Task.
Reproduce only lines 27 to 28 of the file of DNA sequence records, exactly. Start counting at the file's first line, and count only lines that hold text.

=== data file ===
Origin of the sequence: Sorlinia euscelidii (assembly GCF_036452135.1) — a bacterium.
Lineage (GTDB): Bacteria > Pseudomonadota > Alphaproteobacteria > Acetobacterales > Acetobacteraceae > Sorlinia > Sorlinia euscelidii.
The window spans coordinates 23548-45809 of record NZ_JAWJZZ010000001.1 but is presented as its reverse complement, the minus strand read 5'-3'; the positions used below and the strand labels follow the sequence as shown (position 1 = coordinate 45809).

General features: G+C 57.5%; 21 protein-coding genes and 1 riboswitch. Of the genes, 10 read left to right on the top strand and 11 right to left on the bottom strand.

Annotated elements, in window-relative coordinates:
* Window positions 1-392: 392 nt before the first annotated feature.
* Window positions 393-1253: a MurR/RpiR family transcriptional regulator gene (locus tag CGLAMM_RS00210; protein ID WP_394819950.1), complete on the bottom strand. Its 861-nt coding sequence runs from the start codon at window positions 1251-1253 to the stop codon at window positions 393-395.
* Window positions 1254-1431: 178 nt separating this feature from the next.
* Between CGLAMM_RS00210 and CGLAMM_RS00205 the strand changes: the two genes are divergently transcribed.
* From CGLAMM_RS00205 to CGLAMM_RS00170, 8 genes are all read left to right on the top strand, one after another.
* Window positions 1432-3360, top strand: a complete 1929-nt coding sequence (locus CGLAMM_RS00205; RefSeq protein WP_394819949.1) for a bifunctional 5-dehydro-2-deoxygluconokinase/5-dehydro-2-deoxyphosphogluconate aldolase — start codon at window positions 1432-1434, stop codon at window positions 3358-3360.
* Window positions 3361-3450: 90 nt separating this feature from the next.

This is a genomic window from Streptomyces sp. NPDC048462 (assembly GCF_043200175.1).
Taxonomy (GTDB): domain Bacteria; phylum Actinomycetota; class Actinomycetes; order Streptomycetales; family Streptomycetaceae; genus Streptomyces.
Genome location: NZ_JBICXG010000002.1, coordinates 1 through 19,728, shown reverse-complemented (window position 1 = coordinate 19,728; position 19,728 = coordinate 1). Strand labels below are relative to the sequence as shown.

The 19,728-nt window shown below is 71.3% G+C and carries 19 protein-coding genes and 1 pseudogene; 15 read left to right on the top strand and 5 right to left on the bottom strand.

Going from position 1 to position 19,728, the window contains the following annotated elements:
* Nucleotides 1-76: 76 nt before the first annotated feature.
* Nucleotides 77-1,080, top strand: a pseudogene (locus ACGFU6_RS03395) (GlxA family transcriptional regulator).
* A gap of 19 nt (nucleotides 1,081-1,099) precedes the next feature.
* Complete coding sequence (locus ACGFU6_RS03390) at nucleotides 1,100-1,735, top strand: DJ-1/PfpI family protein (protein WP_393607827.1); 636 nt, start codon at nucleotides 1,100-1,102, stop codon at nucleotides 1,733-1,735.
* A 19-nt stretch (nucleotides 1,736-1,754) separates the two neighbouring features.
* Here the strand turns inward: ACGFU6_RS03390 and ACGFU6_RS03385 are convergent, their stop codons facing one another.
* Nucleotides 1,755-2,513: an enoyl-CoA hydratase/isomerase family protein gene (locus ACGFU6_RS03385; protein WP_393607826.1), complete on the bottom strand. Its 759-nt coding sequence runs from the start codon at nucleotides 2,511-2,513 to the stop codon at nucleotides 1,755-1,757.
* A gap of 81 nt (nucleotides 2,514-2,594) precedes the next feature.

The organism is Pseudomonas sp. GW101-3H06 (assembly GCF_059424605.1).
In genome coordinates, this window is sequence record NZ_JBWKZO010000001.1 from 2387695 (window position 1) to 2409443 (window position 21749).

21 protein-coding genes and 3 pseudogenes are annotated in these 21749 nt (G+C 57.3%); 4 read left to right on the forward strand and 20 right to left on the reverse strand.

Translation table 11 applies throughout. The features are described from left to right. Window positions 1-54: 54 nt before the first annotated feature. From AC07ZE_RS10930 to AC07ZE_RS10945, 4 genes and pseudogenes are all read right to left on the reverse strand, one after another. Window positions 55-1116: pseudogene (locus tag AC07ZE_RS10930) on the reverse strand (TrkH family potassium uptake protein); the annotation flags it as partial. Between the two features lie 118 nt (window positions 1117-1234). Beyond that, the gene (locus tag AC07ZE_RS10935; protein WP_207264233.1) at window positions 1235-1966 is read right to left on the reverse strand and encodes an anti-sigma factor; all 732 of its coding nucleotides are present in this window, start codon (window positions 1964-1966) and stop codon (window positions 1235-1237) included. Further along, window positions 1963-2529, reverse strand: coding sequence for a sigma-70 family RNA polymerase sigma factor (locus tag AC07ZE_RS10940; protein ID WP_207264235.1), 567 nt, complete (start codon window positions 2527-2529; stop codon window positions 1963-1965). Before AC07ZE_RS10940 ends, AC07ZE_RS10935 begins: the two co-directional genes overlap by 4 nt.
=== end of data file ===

In genome coordinates, this window is sequence record NZ_JBWKZO010000001.1 from 2387695 (window position 1) to 2409443 (window position 21749).

21 protein-coding genes and 3 pseudogenes are annotated in these 21749 nt (G+C 57.3%); 4 read left to right on the forward strand and 20 right to left on the reverse strand.